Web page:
Website accessibility has a significant positive effect on SEO rankings and driving organic traffic to your website.
Web accessibility’s dramatic rise among businesses in recent years has been driven by many factors: the ability to reach and convert new customers, qualify for IRS tax credits, enhance brand loyalty and avoid hefty compliance lawsuits. At its core, however, website accessibility is about providing a better user experience for all people — those with disabilities and those who are fully able.
Similarly, user experience is a core element that Google’s algorithm takes into consideration when determining its SERP (search engine results page) rankings. This means that your website’s level of accessibility and usability directly affects the online visibility and organic traffic that your business receives. And failing to prioritize accessibility means you risk falling behind your competitors who do.
It’s no secret that search engines are already a major driver of growth for businesses of all sizes. However, a recent study by Semrush, BuiltWith and Accessibility Checker revealed that optimizing for website accessibility leads to an increase in overall site traffic by 12% on average.
Let’s break down the powerful impact that web accessibility has on SEO performance and online visibility.
How Do Website Accessibility and SEO Work Together?
Search engine optimization (SEO) best practices and web accessibility guidelines have many points where they overlap. Both of these practices are very complex and technical, but much of this intersection can be boiled down to providing a positive user experience for online visitors. More specifically, web accessibility and SEO share a common goal: to help users easily find and navigate through the content they’re searching for.
Website accessibility refers to the ease with which disabled people can use and understand your web pages and content. In addition to those with physical and mental conditions that affect their ability to use the internet, it also extends to internet users with temporary disabilities, such as a broken arm, and situational limitations, such as being in a loud or quiet room where they cannot listen to sound on a video and can read the captions instead.
To work around these barriers, many people use assistive technologies to navigate the internet, such as speech-to-text software, screen readers and braille terminals. These devices need technical assistance (i.e. web accessibility guidelines) to understand the content of your website and ultimately do their jobs effectively.
On the other hand, SEO focuses on search engine access for websites. Google uses its own algorithm to analyze and rank millions of websites — an important factor being the user experience. Put simply: Google ranks accessible websites higher than inaccessible ones.
An inaccessible website doesn’t provide a positive user experience for the 25% of people that have a disability. That means if Google evaluates your website and thinks that visitors will have a poor experience on your pages, then it has little incentive to send traffic your way and thus reduces your ranking. In contrast, if your website is optimized for accessibility, it means a positive user experience with your site for everyone, thus higher rankings.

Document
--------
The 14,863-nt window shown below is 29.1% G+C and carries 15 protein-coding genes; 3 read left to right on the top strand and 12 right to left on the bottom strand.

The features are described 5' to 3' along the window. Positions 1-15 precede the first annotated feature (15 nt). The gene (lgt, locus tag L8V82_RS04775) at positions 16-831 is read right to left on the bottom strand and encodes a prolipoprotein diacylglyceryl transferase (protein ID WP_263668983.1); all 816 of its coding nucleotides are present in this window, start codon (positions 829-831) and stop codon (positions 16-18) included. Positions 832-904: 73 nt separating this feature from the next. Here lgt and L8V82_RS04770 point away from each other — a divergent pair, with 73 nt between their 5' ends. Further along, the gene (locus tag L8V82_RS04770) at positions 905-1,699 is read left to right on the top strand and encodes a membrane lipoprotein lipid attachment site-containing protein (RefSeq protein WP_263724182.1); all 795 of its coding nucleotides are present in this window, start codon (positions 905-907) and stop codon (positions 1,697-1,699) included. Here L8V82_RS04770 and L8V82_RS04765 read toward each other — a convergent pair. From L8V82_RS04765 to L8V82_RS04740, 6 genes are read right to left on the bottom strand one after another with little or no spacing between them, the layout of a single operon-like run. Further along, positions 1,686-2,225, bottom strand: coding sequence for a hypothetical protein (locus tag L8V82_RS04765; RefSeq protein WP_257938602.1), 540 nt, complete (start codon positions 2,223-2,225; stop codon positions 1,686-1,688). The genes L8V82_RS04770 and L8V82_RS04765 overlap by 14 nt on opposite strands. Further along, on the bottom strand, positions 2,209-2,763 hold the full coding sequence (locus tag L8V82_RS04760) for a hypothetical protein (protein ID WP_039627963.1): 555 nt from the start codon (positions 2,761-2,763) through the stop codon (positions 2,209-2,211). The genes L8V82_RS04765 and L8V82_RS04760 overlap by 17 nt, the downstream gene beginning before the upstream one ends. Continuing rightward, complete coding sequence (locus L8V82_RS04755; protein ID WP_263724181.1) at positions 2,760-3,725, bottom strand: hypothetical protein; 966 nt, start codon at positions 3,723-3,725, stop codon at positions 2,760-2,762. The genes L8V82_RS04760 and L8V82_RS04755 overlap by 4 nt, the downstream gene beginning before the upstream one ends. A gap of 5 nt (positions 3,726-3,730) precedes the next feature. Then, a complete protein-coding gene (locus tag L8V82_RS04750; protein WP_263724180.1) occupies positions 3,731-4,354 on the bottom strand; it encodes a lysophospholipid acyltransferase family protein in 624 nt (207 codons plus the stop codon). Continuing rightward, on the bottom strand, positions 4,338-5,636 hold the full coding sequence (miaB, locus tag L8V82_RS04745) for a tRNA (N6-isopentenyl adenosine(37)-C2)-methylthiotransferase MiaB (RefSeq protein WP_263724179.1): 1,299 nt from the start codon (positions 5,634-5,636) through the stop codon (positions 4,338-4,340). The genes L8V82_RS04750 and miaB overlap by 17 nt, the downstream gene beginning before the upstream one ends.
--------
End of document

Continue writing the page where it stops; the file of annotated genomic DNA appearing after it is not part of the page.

By following web accessibility guidelines, you’re also optimizing your pages for how a Google bot would crawl them. Many elements of an accessible website, such as clear page titles, headers, image captioning, descriptive links, video and audio transcripts, and structured data, are also fundamental to SEO strategy. So by making your webpages accessible to everyone, you’re also increasing your chances of being found in search engines.
Driving Organic Site Visitors with Web Accessibility
Having an accessible website drastically improves the lives of those with disabilities. Additionally, it opens up your business to a new world of potential customers who weren’t able to easily engage with your site before. This is significant as there are 1 billion people worldwide who live with a disability (think autism, ADHD, color blindness, partial deafness due to aging and more).
Accessibility improvements also directly impact key SEO metrics: reduced bounce rate, increased backlinks, more social sharing, mobile optimization and enhanced site performance.
Websites with inclusive accessibility features are ranked higher than competitors’ sites that are not accessible – driving more organic traffic to your site day after day.
The Opposite is Also True
In addition to the risk of falling behind competitors who do implement web accessibility, Google may also punish your business for having an inaccessible website. Plain and simple, websites that have a poor page experience in the eyes of Google (meaning they aren’t mobile-friendly, fast and secure, and accessible to all users) are actually pushed down the SERP rankings.
Google takes into account how people engage with a site when determining its rankings. So when a website is difficult to use by the 25% of people with a disability, online visitors are less likely to interact with it and recommend it to others, which leads to a decrease in key SEO metrics and makes the site less visible in search engine results.
Prioritize the User Experience of Your Website & Get The Benefit of Increased SEO
The bottom line: not only is web accessibility a responsibility of business owners to ensure an inclusive customer experience, but it also comes with a range of benefits that includes online visibility, better SEO ranking and more organic site visitors.
Want to see if your website is accessible? Book a complimentary accessibility review.